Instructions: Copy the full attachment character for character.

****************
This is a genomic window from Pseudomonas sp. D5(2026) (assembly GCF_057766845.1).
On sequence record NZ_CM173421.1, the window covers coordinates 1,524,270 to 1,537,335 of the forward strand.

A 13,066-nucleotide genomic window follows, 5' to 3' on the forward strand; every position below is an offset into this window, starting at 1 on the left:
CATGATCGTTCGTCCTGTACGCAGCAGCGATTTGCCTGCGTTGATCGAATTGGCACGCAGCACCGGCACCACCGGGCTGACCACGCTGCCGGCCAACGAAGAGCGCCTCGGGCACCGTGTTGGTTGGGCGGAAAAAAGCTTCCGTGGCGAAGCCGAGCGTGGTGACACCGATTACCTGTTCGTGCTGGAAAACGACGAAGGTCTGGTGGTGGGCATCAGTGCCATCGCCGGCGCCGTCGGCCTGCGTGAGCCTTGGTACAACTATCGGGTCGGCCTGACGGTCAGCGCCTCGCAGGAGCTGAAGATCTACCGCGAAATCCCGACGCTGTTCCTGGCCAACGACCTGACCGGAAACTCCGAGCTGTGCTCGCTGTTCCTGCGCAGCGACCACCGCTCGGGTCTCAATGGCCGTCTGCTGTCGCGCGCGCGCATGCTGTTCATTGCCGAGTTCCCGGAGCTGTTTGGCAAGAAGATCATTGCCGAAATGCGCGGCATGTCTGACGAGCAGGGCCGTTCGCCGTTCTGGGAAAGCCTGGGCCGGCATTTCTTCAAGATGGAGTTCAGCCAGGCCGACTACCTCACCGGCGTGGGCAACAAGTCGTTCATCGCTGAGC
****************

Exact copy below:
This is a genomic window from Pseudomonas sp. D5(2026) (assembly GCF_057766845.1).
On sequence record NZ_CM173421.1, the window covers coordinates 1,524,270 to 1,537,335 of the forward strand.

A 13,066-nucleotide genomic window follows, 5' to 3' on the forward strand; every position below is an offset into this window, starting at 1 on the left:
CATGATCGTTCGTCCTGTACGCAGCAGCGATTTGCCTGCGTTGATCGAATTGGCACGCAGCACCGGCACCACCGGGCTGACCACGCTGCCGGCCAACGAAGAGCGCCTCGGGCACCGTGTTGGTTGGGCGGAAAAAAGCTTCCGTGGCGAAGCCGAGCGTGGTGACACCGATTACCTGTTCGTGCTGGAAAACGACGAAGGTCTGGTGGTGGGCATCAGTGCCATCGCCGGCGCCGTCGGCCTGCGTGAGCCTTGGTACAACTATCGGGTCGGCCTGACGGTCAGCGCCTCGCAGGAGCTGAAGATCTACCGCGAAATCCCGACGCTGTTCCTGGCCAACGACCTGACCGGAAACTCCGAGCTGTGCTCGCTGTTCCTGCGCAGCGACCACCGCTCGGGTCTCAATGGCCGTCTGCTGTCGCGCGCGCGCATGCTGTTCATTGCCGAGTTCCCGGAGCTGTTTGGCAAGAAGATCATTGCCGAAATGCGCGGCATGTCTGACGAGCAGGGCCGTTCGCCGTTCTGGGAAAGCCTGGGCCGGCATTTCTTCAAGATGGAGTTCAGCCAGGCCGACTACCTCACCGGCGTGGGCAACAAGTCGTTCATCGCTGAGC